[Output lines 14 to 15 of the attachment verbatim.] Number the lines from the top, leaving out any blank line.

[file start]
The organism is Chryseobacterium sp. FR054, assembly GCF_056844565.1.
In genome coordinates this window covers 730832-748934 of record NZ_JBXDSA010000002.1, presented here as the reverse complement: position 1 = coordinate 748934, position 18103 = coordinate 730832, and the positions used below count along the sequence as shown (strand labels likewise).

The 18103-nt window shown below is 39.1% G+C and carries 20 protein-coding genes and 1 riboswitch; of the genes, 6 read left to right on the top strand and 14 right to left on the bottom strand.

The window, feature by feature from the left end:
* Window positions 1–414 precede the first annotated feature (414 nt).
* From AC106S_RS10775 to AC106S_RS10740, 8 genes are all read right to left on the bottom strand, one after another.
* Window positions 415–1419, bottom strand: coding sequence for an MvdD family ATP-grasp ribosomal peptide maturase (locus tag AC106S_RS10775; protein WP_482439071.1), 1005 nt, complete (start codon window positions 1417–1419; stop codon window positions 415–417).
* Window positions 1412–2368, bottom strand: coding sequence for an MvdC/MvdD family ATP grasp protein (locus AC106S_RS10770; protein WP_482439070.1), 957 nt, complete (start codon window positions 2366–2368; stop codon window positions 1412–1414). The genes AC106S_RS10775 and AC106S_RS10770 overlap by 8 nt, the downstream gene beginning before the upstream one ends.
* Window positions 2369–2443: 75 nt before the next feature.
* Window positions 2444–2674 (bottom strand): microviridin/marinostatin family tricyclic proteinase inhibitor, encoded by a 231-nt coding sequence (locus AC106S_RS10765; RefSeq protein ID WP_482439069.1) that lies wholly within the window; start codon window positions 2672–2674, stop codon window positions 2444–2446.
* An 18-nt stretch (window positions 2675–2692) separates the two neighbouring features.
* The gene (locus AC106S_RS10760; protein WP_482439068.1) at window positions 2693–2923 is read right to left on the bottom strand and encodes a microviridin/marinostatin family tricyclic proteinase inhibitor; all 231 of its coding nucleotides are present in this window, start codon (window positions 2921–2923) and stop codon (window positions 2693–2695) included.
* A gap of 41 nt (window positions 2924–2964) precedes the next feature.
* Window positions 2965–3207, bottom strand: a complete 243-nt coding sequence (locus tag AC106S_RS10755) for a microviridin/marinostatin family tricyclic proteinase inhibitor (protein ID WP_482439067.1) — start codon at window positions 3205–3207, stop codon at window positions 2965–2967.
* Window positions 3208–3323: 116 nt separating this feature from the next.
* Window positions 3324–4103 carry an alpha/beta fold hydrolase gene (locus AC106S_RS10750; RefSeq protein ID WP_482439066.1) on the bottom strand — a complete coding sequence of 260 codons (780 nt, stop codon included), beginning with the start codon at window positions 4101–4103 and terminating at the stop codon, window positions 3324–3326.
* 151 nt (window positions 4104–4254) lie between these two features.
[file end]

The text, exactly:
* Window positions 2965–3207, bottom strand: a complete 243-nt coding sequence (locus tag AC106S_RS10755) for a microviridin/marinostatin family tricyclic proteinase inhibitor (protein ID WP_482439067.1) — start codon at window positions 3205–3207, stop codon at window positions 2965–2967.
* Window positions 3208–3323: 116 nt separating this feature from the next.